A groundbreaking ceremony is set to take place at  Fort Fisher State Historic  Site at 12:30 p.m. Thursday, November 10 to mark the construction of a new visitor center and conservation lab for the Underwater Archaeology Branch of the  Office of State Archaeology. 

Located at 1610 Fort Fisher Boulevard South, Kure Beah, North Carolina. it is a part of the  Division of State Historic Sites in the North Carolina Department of Natural and  Cultural Resources.

Attendees at the groundbreaking are expected to include Secretary  D. Reid Wilson of the Department of Natural and Cultural Resources, members of the North Carolina General Assembly and members of the Friends of Fort Fisher (to which I belong).

Light refreshments will be served.

Construction is expected to be finished in April 2024.  The new facility is expected to cost about $25.5 million, most of whih has been appropriated by the General Assembly since 2016.

In planning since 2010, the new visitor center is to be about 22,000 square feet, three times the size of the existing facility which was built in 1965 (and I remember when this opened).

The new visitor center will have  nearly double the museum exhibit space, plus amenities such as a 100-seat orientation theater and a multipurpose room suitable for rental and eduactional activities such as wedding eceptions and classroom instruction.

I Can't Wait.  My Favorite Place Gettng Even Better!!  --Old B-Runner

Thursday, November 3, 2022

Robert Smalls & the Planter-- Part 2: War Comes to Charleston

For a slave making a meager wage, the price to buy your freedom was expensive, and knowing what plantation life for a slave family was like,  Smalls began to think of other ways to obtain freedom for his wife and family.

Smalls' work led him to the wharves and piers of bustling Charleston where he eventually settled in and worked various jobs as a longshoreman, sailmaker and a rigger.  He grew to like the sea and as he worked on boats, he became intimately familiar with the tides, currents and sandbars of Charleston Harbor.

Harbor pilots were needed to safely guide the big, cotton-carrying ships to and from the piers.  At that time, Blacks could not be hired as pilots, but by all accounts, Smalls was well-qualified to be one.  His experience and navigational skills led him to be trusted by the white shipowners up and down the waterfront along Bay Street.

In April 1861, of course, Fort Sumter was fired upon and forced to surrender, starting the Civil War.  War came to Charleston which became increasingly more fortified.  Confederate defenders built a series of forts and batteries around the harbor.  Many of them were located on low-lying islands only acessible as by boat.

Pilots were in huge demand.  And, Robert Smalls was an emminent one.

--Old B-Runner

Wednesday, November 2, 2022

Robert Smalls and the Planter-- Part 1

 From the American Battlefield Trust.

Robert Smalls eased the vessel away from the pier and backed into the harbor.  The night air was still, and Smalls could smell the sea life as his ship churned up the brackish water and turned southeast.  As Smalls passed the Confederate batteries, he took note of the soldiers standing their watches as he had a hundred times before.

When the ship entered the main channel, Smalls looked around and was comforted to see his family and many of his friends on board with him.  Moving faster toward the open sea in the first light of dawn, Smalls must have felt the freedom and exhilaration that only the master of a ship at sea can truly feel.

Except that this was not Smalls' ship; and he was not quite a free man.

Robert Smalls was born into slavery in 1839 in Beaufort, South Carolina,.  As a boy, he worked with his mother in the relative comfort of their owner's home on the plantation.  His mother had worked hard in the fields, so she made sure that Robert witnessed the horrors that other slaves endured.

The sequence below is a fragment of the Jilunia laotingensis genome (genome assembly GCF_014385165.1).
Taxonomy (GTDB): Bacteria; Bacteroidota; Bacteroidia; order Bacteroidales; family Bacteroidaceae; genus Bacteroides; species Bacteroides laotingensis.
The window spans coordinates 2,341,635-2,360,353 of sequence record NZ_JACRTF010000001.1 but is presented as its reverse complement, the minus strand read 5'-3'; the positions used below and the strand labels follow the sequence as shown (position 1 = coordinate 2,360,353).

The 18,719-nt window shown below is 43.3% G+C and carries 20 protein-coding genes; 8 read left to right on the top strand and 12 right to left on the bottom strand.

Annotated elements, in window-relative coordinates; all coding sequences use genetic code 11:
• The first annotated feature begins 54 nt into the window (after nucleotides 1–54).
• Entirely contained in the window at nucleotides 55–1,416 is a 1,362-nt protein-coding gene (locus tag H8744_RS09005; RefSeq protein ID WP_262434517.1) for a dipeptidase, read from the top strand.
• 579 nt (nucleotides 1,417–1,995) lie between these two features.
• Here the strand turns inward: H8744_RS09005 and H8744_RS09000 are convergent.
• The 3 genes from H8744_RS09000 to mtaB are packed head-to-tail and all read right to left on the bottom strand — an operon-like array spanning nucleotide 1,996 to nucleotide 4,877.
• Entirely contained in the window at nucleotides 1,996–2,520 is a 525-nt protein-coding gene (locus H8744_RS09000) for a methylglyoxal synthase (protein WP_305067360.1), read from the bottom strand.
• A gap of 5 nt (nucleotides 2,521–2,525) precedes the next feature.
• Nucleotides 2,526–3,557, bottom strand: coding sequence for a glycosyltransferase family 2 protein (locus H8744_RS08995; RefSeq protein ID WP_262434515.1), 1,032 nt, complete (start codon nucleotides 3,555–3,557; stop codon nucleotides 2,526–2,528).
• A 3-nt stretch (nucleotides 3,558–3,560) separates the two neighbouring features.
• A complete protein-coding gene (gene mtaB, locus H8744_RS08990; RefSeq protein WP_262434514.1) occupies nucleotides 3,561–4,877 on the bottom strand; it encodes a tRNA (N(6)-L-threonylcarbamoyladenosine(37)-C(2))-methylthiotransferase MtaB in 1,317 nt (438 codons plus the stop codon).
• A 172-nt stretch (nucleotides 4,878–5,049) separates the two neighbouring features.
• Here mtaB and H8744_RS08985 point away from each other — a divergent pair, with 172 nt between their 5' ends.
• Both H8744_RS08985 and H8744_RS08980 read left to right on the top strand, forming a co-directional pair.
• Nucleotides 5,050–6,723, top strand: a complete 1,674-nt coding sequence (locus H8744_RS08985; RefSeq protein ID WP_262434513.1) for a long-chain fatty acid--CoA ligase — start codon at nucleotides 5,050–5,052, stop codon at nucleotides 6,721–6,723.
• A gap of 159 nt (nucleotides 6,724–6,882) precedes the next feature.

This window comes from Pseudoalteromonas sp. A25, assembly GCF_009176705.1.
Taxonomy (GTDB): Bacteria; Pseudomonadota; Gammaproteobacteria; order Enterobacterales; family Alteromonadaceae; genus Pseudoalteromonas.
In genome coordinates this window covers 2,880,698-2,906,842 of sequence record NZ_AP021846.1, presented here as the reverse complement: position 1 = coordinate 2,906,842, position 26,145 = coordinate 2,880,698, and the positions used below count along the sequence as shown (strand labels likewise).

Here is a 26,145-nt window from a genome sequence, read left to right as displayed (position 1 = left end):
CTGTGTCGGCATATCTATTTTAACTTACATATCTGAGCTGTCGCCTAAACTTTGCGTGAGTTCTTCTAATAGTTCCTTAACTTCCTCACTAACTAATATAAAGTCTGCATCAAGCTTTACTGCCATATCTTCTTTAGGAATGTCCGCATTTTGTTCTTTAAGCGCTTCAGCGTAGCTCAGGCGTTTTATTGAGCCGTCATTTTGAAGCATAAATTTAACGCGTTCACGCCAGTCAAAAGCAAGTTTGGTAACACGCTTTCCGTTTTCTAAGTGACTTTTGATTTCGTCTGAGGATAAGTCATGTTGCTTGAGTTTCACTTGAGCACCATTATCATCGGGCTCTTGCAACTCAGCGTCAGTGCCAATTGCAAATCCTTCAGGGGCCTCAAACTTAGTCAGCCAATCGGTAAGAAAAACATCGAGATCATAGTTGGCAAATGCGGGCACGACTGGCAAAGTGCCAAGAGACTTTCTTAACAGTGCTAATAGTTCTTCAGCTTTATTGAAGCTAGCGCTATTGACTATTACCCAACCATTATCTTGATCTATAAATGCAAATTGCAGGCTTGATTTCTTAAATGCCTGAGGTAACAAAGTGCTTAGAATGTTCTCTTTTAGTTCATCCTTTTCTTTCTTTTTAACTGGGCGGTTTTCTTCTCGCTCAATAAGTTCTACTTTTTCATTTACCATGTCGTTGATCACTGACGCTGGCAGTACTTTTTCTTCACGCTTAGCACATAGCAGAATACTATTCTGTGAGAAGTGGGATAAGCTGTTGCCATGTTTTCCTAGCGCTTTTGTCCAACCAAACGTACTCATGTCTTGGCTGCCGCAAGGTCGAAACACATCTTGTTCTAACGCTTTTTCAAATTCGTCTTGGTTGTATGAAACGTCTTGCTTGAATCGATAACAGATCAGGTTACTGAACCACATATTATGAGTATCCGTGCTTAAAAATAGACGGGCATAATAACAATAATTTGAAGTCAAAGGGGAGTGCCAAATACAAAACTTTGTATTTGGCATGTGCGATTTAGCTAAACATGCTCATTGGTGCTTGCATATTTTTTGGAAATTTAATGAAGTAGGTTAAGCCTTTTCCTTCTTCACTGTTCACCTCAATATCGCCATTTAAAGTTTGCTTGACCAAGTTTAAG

When Smalls turned 12, at his mother's request, the owner sent Robert to nearby Charleston to be hired as a worker.  Smalls worked at odd jobs around thecity as a lamplighter, a stevedore and in a hotel, where he met Hannah Jones  Robert and Hannah were married in 1856 and they had two children.

--Old B-Runner

Monday, October 31, 2022

While on the Subject of Shipwrecks-- Part 3


Shipwrecks can snag nets of passing fishing boats.  Many times, these "ghost nets" help to discover long lost wrecks.

In 1994, for example, the fishing boat Mistake threw down a trawling net on the Gulf of Mexico and it  became ensnared on the Spanish warship El  Cazador.  It sank in 1783 full of silver coins and its final resting place remained a mystery until then when the crew of the Mystery began pulling up shiny bits of metal and rocks in the nets.

The recovered treasure included a large topaz stone and  approximately 37,500 pounds of silver


Shipwrecks are abandoned vessels, and therefore  are considered very a problematic type of marine debris.  Even decades after a ship sinks, new dangers can arise as tanks holding supplies and fuel degrade.

When the tank barge Argo sank in Lake Erie in 1937, it was carrying about 100,000 gallons of crude oil and 100,000 gallons of benzol.  When the ship was discovered in 2015, it turned into a large  and complicated remediation project.

All divers to wreck sites should familiarize themselves with state and federal laws pertaining to shipwrecks before approaching a site.

--Old B-Runner

Sunday, October 30, 2022

While on the Subject of Shipwrecks-- Part 2


The iconic Civil War ironclad USS Monitor was built to withstand intense naval battles when it was launched in 1862.  But its design -- advanced for its time--  was still not enough to help the vessel withstand the tracherous winter storms off the coast of North Carolina on New Year's Eve that same year.

The resulting shipwreck has been intensely researched since it was rediscovered in 1973.  In 2002, the Monitor's turret was recovered in a joint U.S. Navy and NOAA mission, it still held the skeletal remains of two of the 16 men who lost their lives on the vessel 140 years earlier.

--Old B-Runner